At 00:00 hours on 30 March 2019, the United Kingdom (UK) is scheduled to leave the European Union. Given the persisting uncertainty regarding the nature of the UK’s departure from the EU and the potential future EU-UK relationship, the commercial road freight and passenger transport industry has been facing serious challenges on both sides of the Channel in its attempts to prepare for what lies ahead.
This state of affairs could have very serious implications for our industry. A “no-deal” Brexit is becoming increasingly likely. As of now, the EU-UK preliminary Withdrawal Agreement has still not been approved by the UK House of Commons. The EU has been strengthening its contingency planning efforts in order to prepare for a “no-deal” Brexit, in the hope that the UK will reciprocate these measures. The contingency plans comprise measures in a limited number of areas, including passenger and goods transport by road, where the EU considers that a “no-deal” scenario would create major disruption for citizens and businesses in the EU27. The contingency measures in place for the road transport sector will apply only until the end of 2019.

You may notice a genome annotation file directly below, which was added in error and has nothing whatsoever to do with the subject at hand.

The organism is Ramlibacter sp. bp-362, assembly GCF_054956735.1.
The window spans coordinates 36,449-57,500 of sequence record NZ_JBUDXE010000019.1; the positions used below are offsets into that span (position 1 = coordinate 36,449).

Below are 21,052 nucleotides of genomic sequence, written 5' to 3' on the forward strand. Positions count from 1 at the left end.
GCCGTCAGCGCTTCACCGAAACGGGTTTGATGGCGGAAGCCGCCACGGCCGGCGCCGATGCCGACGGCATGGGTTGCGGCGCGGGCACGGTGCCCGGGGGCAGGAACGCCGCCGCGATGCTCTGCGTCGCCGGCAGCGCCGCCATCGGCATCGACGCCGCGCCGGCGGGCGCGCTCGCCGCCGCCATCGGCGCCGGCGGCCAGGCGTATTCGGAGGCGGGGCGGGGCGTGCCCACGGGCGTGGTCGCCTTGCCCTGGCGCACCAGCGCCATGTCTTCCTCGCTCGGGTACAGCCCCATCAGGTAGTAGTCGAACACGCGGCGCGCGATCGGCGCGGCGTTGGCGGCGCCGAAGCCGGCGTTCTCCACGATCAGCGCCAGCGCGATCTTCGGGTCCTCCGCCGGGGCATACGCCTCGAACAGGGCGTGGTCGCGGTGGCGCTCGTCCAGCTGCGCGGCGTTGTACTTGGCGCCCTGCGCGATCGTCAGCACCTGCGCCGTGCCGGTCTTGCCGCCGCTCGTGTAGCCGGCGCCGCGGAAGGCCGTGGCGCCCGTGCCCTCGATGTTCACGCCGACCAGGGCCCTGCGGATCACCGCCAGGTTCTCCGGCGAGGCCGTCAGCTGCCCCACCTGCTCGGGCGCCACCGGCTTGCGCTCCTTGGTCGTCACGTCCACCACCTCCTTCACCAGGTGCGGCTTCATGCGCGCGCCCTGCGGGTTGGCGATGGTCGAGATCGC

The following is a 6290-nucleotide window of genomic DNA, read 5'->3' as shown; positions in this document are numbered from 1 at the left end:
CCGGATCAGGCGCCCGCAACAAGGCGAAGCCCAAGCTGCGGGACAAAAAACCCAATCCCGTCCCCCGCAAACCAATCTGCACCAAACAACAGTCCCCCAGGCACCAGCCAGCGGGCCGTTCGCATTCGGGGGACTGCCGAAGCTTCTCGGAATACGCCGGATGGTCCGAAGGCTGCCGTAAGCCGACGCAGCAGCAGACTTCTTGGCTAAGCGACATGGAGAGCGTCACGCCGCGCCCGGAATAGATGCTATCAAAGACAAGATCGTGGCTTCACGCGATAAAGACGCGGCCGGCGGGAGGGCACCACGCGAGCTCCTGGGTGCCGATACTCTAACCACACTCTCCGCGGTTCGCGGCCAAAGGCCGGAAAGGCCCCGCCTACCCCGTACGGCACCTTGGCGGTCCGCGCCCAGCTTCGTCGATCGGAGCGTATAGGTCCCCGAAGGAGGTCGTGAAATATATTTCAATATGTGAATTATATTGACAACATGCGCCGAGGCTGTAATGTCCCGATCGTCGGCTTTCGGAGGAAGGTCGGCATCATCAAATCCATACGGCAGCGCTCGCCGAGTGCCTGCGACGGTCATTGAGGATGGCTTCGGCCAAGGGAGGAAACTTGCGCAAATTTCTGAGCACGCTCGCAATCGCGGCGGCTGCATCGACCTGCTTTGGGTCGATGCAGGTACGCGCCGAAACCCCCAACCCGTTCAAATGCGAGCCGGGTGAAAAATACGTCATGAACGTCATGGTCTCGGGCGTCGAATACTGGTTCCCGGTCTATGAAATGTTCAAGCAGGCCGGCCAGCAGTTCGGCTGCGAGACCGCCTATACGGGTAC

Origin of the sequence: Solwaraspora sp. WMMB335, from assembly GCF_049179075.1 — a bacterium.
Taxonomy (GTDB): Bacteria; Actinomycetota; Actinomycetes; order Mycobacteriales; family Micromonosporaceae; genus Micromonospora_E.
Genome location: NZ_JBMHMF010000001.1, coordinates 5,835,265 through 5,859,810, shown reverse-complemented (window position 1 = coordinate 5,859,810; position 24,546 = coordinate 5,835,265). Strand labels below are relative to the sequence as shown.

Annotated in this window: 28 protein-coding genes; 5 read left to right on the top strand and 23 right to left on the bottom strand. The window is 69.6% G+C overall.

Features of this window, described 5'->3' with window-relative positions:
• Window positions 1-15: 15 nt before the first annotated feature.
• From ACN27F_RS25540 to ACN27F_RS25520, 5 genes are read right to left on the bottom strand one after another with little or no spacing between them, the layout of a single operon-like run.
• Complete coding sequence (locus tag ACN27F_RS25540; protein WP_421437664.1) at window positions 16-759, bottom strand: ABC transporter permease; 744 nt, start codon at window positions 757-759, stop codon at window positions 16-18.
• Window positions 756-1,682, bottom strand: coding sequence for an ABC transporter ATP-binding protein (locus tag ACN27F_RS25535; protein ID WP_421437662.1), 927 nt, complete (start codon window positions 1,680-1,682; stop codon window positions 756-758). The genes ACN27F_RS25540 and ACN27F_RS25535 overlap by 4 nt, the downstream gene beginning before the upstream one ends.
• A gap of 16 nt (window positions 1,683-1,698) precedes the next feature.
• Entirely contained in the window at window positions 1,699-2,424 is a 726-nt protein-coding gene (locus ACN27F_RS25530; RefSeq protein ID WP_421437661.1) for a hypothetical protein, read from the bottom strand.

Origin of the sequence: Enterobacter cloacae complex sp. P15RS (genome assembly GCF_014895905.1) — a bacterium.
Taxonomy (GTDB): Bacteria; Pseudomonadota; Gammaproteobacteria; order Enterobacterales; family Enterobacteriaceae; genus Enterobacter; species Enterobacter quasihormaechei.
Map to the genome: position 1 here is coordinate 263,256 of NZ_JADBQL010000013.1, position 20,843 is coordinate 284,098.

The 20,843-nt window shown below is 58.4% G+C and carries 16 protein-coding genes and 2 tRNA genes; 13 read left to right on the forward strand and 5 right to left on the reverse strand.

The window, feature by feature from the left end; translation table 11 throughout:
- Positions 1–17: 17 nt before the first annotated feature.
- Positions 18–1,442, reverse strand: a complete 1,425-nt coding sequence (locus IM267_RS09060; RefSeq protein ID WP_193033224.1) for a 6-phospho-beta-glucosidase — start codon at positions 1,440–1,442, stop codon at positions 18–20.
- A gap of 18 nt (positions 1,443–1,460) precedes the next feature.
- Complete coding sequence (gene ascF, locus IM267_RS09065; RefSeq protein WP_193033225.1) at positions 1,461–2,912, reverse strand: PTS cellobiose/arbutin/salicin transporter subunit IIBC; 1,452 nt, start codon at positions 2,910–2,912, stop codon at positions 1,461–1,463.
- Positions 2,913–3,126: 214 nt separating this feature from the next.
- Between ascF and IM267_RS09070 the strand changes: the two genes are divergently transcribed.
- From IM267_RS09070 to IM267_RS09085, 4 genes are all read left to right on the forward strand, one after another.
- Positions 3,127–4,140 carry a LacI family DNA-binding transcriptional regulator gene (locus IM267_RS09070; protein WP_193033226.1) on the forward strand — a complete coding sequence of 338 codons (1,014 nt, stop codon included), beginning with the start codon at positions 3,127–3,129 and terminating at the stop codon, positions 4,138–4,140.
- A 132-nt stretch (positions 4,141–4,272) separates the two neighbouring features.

IRU has been actively engaging with both EU and UK stakeholders so as to defend the interests of the road transport industry in this planning process. Over the past few months, several meetings have been held with UK and EU officials, customs and Brexit attachés as well as members of the European Commission’s Article 50 Task Force, with a view to gathering as much useful information as possible to help IRU members best prepare their road transport operators for a “no-deal” outcome. This work has been most intensive in terms of the road freight transport and logistics sector, the results of which can be found in the preparedness document and the information provided on the technical rules that could apply after Brexit.
As regards passenger transport, the scope of the EU contingency plan for road transport –initially limited to freight – was extended to cover bus and coach transport in the area of scheduled lines and special regular services, following the active engagement of IRU with a number of key stakeholders.
The upcoming weeks will be decisive for the future of both road freight and passenger transport: IRU will continue its active lobbying with key stakeholders to promote the interests of the road transport industry at every turn.